The Information Commissioner’s Office (ICO) is monitoring a Northern Ireland department and three councils following concerns over the timeliness of their responses to freedom of information (FOI) requests.  

The ICO will review the performance of the Department of Finance and Personnel (Northern Ireland), Cumbria County Council, Nottingham City Council and Salford City Council in relation to FOI requests received between 1 February and 30 April 2015.

The Department of Finance and Personnel, Cumbria County Council and Nottingham City Council are being monitored due to delays in at least four cases where the authorities took considerably longer than the statutory time limit of 20 working days to respond. Salford City Council is being monitored as the authority is currently responding to less than 65% of all of its FOI requests within the legal timeframe.

The ICO has also announced that Lambeth Council, Tower Hamlets Council, Warwick District Council and Wigan Council are being taken off formal monitoring after improvements in their performance during the last monitoring period between 1 September and 30 November 2014.

Announcing the publication of today’s FOI monitoring list the ICO’s Deputy Commissioner and Director of Freedom of Information, Graham Smith, said:

“Public authorities must respect people’s rights of access to information. That means responding to FOI requests within the statutory timeline of 20 working days, or with a slight extension if the request is particularly complex.

“We hope these public authorities use their inclusion on the latest monitoring list as an opportunity to get their houses in order so they can provide an acceptable service to the public by handling requests more efficiently in the future. The improvements we’ve seen at Lambeth, Tower Hamlets, Warwick and Wigan councils are welcome.”  

Other public authorities of ongoing concern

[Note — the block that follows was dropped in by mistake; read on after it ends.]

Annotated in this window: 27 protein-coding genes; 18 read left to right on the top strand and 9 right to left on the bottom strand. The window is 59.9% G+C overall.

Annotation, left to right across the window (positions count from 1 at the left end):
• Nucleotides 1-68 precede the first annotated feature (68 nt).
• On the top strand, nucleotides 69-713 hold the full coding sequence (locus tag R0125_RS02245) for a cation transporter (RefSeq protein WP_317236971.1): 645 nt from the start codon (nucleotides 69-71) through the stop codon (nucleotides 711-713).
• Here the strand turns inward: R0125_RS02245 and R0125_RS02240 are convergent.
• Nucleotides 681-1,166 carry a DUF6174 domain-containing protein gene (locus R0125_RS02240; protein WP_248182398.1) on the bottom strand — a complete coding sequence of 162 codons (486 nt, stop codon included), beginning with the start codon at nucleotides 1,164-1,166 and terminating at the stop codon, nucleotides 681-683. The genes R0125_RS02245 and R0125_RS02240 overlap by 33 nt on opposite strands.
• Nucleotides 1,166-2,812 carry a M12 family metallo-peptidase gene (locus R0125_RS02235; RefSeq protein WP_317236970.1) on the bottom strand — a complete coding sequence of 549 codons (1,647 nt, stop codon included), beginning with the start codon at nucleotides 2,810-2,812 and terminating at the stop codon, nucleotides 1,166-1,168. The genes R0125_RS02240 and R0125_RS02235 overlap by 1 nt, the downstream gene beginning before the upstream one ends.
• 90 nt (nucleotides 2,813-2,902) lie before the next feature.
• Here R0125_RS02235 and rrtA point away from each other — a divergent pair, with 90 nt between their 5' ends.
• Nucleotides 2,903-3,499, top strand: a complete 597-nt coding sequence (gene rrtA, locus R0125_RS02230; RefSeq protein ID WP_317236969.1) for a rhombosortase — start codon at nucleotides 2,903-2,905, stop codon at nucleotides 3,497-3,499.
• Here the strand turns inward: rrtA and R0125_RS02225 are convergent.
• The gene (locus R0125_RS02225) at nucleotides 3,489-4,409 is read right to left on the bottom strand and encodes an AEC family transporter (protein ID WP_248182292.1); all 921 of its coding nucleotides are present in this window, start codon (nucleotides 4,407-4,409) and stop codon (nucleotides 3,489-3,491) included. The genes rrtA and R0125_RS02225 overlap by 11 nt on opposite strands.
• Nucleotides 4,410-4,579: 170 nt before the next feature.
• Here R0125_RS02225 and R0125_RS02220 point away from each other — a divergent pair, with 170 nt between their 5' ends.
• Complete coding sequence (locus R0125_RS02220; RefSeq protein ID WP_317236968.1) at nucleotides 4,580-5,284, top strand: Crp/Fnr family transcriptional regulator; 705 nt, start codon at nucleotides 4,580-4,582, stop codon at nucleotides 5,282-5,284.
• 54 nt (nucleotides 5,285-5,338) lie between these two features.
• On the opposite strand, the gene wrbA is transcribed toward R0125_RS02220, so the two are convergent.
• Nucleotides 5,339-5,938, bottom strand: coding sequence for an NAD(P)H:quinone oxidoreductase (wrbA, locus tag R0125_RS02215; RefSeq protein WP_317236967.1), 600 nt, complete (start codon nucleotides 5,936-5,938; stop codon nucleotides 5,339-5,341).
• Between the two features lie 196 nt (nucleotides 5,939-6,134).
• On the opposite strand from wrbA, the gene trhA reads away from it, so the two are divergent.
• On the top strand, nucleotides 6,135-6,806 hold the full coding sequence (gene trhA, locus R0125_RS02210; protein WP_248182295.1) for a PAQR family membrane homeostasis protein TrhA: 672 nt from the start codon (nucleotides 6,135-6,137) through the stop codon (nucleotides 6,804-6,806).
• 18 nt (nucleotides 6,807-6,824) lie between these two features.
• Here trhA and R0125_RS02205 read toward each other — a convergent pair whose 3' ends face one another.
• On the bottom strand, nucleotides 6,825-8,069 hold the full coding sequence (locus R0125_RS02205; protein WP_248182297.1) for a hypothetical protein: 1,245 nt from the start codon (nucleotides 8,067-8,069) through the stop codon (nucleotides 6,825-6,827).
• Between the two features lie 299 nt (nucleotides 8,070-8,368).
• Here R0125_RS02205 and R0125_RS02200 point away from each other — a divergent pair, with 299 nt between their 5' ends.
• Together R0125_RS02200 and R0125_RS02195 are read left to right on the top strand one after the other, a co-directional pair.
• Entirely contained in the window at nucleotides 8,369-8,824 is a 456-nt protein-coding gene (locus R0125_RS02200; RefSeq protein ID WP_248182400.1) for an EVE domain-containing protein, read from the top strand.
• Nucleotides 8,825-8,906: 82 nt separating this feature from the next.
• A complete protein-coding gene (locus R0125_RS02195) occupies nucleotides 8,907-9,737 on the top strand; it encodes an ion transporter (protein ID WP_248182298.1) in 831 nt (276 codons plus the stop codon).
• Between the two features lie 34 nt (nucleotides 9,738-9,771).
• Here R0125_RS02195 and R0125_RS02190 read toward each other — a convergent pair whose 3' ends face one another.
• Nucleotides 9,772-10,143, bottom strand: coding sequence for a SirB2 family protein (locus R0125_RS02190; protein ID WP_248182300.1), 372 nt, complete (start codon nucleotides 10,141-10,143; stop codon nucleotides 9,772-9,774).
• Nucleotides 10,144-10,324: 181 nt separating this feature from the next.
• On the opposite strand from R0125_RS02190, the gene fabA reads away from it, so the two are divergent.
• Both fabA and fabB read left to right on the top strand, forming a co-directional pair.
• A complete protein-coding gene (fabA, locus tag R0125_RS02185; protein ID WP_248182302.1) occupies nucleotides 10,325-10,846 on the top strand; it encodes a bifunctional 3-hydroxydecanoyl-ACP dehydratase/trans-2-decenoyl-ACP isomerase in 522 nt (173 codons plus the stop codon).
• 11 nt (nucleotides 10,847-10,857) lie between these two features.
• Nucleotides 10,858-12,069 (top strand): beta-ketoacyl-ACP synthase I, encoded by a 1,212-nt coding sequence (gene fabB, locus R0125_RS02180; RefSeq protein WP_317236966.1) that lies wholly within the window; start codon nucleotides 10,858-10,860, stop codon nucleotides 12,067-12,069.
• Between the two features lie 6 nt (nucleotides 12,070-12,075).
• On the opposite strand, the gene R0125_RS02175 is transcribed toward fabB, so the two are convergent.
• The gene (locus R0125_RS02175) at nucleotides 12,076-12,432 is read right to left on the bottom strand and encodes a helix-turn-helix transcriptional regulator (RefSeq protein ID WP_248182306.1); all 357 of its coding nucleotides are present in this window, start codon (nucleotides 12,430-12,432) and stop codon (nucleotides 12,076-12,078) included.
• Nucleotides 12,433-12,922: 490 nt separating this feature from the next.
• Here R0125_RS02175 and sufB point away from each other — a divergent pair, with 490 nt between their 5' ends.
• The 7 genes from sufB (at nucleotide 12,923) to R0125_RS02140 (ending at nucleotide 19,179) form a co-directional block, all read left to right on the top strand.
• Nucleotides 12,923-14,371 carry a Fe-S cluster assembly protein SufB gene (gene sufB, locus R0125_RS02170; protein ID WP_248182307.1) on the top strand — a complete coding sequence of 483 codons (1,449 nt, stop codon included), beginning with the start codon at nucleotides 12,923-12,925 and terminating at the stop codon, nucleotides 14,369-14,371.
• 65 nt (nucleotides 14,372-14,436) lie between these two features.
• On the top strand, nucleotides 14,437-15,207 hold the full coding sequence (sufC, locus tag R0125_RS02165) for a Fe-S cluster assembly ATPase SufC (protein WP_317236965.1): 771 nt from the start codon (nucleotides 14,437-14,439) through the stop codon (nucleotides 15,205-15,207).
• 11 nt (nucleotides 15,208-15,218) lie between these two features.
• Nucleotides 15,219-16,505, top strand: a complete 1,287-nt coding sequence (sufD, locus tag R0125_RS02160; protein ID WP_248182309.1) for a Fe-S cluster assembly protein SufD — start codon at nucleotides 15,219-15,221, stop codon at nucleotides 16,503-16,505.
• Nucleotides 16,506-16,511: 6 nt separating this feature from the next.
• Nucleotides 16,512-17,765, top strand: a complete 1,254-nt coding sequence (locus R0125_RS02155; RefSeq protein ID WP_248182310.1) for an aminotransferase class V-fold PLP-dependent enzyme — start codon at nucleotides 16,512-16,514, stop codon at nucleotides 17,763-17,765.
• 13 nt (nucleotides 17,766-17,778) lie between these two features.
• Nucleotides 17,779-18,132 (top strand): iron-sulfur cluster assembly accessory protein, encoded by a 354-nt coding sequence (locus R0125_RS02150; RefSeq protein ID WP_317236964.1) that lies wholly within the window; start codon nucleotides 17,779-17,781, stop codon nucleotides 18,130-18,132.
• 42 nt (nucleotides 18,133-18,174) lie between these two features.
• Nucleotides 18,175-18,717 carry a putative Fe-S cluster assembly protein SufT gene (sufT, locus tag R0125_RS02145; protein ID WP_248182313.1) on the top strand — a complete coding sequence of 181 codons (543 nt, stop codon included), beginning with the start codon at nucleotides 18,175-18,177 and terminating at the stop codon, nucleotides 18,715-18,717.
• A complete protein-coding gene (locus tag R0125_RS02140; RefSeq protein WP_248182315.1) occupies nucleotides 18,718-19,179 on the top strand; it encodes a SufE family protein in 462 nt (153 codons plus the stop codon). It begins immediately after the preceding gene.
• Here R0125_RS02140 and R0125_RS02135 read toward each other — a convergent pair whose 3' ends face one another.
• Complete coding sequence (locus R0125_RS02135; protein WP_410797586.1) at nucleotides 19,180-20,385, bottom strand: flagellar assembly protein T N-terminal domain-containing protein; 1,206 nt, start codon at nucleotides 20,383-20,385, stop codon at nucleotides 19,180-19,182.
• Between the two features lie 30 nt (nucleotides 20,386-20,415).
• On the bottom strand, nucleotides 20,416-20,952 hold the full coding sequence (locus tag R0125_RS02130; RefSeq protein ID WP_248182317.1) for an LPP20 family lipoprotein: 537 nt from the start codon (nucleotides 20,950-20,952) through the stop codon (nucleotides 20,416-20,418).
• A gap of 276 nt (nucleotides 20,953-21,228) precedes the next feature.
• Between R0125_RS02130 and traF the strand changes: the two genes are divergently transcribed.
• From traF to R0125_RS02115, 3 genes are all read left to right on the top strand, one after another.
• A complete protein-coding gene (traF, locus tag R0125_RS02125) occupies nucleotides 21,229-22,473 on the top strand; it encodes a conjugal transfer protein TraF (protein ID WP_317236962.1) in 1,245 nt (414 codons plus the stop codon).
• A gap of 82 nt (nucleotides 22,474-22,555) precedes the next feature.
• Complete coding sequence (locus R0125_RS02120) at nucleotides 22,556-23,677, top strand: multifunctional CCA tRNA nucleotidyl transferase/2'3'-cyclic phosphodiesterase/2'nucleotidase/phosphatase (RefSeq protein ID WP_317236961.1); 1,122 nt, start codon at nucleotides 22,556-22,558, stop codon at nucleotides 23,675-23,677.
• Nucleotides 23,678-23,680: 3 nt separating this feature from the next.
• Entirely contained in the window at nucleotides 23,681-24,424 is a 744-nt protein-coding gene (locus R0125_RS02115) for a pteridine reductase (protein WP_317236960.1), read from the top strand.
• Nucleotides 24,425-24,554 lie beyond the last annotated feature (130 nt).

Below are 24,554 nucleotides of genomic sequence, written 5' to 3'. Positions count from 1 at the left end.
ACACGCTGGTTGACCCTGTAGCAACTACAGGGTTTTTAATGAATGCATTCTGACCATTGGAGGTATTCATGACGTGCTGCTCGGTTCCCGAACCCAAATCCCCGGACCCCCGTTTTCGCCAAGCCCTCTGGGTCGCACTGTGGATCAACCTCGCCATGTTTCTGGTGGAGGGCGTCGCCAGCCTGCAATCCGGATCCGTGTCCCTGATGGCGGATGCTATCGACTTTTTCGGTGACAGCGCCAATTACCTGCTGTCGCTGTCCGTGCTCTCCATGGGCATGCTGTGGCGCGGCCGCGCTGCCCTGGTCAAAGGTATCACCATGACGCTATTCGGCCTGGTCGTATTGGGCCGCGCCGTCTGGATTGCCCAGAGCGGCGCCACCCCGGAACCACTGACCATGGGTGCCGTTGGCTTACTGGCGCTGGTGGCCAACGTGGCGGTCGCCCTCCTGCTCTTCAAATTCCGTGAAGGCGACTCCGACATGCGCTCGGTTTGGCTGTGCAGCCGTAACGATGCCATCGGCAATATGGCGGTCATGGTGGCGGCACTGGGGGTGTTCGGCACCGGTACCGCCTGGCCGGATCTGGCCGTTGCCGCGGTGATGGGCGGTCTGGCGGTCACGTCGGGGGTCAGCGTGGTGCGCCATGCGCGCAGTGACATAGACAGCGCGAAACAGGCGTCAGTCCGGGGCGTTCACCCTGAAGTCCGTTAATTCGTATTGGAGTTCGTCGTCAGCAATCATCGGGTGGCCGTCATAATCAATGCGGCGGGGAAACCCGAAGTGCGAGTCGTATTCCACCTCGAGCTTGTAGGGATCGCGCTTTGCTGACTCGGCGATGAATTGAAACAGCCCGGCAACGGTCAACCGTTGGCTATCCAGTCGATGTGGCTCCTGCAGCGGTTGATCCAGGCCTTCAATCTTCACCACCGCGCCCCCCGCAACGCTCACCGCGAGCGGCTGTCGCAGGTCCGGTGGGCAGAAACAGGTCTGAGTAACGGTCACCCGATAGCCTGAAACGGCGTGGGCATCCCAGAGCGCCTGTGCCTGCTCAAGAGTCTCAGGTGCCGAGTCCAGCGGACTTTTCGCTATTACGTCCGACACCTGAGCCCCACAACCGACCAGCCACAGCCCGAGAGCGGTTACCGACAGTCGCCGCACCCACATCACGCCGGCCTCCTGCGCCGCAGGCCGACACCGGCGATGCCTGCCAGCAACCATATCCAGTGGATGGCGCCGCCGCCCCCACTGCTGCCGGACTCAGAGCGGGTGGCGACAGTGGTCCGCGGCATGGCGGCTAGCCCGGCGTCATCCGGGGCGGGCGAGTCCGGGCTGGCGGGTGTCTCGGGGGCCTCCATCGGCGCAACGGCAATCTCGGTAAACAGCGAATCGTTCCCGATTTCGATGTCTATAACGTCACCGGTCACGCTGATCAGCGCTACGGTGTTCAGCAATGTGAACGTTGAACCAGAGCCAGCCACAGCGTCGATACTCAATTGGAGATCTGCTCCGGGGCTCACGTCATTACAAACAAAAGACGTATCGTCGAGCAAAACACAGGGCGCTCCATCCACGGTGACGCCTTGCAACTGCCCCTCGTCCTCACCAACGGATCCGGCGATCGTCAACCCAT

The ICO continues to monitor the FOI performance of Greenwich Council after the authority failed to significantly improve its performance when it was monitored between 1 May and 31 July 2014. The authority’s latest performance figures covering 1 November to 31 January 2015 are currently being reviewed before the ICO decides whether formal regulatory action is required.

The performance of the Metropolitan Police Service in responding to information requests remains a concern. While their performance has improved since they were first placed on monitoring, the ICO is continuing to monitor and work with them to ensure these improvements are sustained.

ENDS

If you need more information, please contact the ICO press office on

0303 123 9070 or visit the website at: www.ico.org.uk.  

Notes to Editors

  1. The Information Commissioner’s Office upholds information rights in the public interest, promoting openness by public bodies and data privacy for individuals.
  2. The ICO has specific responsibilities set out in the Data Protection Act 1998, the Freedom of Information Act 2000, Environmental Information Regulations 2004 and Privacy and Electronic Communications Regulations 2003.
  3. The ICO is on Twitter, Facebook and LinkedIn. Read more in the ICO blog and e-newsletterOur Press Office page provides more information for journalists.
  4. The Freedom of Information Act (FOIA) provides individuals or organisations with the right to request official information held by a public authority. The Environmental Information Regulations (EIR) provide access to environmental information. The ICO’s policy on enforcing public access to official information and the powers at its disposal are set out here. In Scotland, freedom of information is a devolved matter and Scottish public authorities are subject to the Freedom of Information (Scotland) Act 2002 which is regulated by the Office of the Scottish Information Commissioner in St Andrews.